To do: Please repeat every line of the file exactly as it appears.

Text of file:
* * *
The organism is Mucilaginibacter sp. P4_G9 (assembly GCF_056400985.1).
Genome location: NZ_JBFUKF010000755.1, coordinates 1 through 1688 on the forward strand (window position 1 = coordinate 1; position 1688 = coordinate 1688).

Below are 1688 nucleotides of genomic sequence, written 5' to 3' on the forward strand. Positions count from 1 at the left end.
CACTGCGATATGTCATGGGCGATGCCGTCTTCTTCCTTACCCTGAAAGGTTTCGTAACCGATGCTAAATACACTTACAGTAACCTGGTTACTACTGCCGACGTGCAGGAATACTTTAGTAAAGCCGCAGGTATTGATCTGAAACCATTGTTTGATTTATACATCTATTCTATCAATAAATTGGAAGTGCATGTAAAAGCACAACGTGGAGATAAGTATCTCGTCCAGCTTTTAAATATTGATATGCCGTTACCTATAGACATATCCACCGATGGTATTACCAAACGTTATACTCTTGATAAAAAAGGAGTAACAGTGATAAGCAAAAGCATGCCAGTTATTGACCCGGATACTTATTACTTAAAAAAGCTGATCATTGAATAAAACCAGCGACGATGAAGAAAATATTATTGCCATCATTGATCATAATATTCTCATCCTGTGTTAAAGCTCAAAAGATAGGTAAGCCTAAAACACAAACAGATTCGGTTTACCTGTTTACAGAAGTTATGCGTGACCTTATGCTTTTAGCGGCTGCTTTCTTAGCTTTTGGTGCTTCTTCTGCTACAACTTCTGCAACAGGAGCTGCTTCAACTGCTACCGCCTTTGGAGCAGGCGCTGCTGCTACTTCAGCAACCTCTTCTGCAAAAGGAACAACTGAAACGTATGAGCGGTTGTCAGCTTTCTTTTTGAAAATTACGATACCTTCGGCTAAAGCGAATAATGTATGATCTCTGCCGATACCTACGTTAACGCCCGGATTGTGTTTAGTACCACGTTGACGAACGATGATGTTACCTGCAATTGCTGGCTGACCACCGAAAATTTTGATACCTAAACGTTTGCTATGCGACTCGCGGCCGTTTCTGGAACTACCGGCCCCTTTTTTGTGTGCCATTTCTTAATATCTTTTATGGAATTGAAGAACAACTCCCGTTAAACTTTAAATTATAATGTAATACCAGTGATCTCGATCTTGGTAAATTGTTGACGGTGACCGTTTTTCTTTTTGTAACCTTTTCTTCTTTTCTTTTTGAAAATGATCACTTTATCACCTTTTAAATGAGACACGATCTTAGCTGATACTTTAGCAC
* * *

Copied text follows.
The organism is Mucilaginibacter sp. P4_G9 (assembly GCF_056400985.1).
Genome location: NZ_JBFUKF010000755.1, coordinates 1 through 1688 on the forward strand (window position 1 = coordinate 1; position 1688 = coordinate 1688).

Below are 1688 nucleotides of genomic sequence, written 5' to 3' on the forward strand. Positions count from 1 at the left end.
CACTGCGATATGTCATGGGCGATGCCGTCTTCTTCCTTACCCTGAAAGGTTTCGTAACCGATGCTAAATACACTTACAGTAACCTGGTTACTACTGCCGACGTGCAGGAATACTTTAGTAAAGCCGCAGGTATTGATCTGAAACCATTGTTTGATTTATACATCTATTCTATCAATAAATTGGAAGTGCATGTAAAAGCACAACGTGGAGATAAGTATCTCGTCCAGCTTTTAAATATTGATATGCCGTTACCTATAGACATATCCACCGATGGTATTACCAAACGTTATACTCTTGATAAAAAAGGAGTAACAGTGATAAGCAAAAGCATGCCAGTTATTGACCCGGATACTTATTACTTAAAAAAGCTGATCATTGAATAAAACCAGCGACGATGAAGAAAATATTATTGCCATCATTGATCATAATATTCTCATCCTGTGTTAAAGCTCAAAAGATAGGTAAGCCTAAAACACAAACAGATTCGGTTTACCTGTTTACAGAAGTTATGCGTGACCTTATGCTTTTAGCGGCTGCTTTCTTAGCTTTTGGTGCTTCTTCTGCTACAACTTCTGCAACAGGAGCTGCTTCAACTGCTACCGCCTTTGGAGCAGGCGCTGCTGCTACTTCAGCAACCTCTTCTGCAAAAGGAACAACTGAAACGTATGAGCGGTTGTCAGCTTTCTTTTTGAAAATTACGATACCTTCGGCTAAAGCGAATAATGTATGATCTCTGCCGATACCTACGTTAACGCCCGGATTGTGTTTAGTACCACGTTGACGAACGATGATGTTACCTGCAATTGCTGGCTGACCACCGAAAATTTTGATACCTAAACGTTTGCTATGCGACTCGCGGCCGTTTCTGGAACTACCGGCCCCTTTTTTGTGTGCCATTTCTTAATATCTTTTATGGAATTGAAGAACAACTCCCGTTAAACTTTAAATTATAATGTAATACCAGTGATCTCGATCTTGGTAAATTGTTGACGGTGACCGTTTTTCTTTTTGTAACCTTTTCTTCTTTTCTTTTTGAAAATGATCACTTTATCACCTTTTAAATGAGACACGATCTTAGCTGATACTTTAGCAC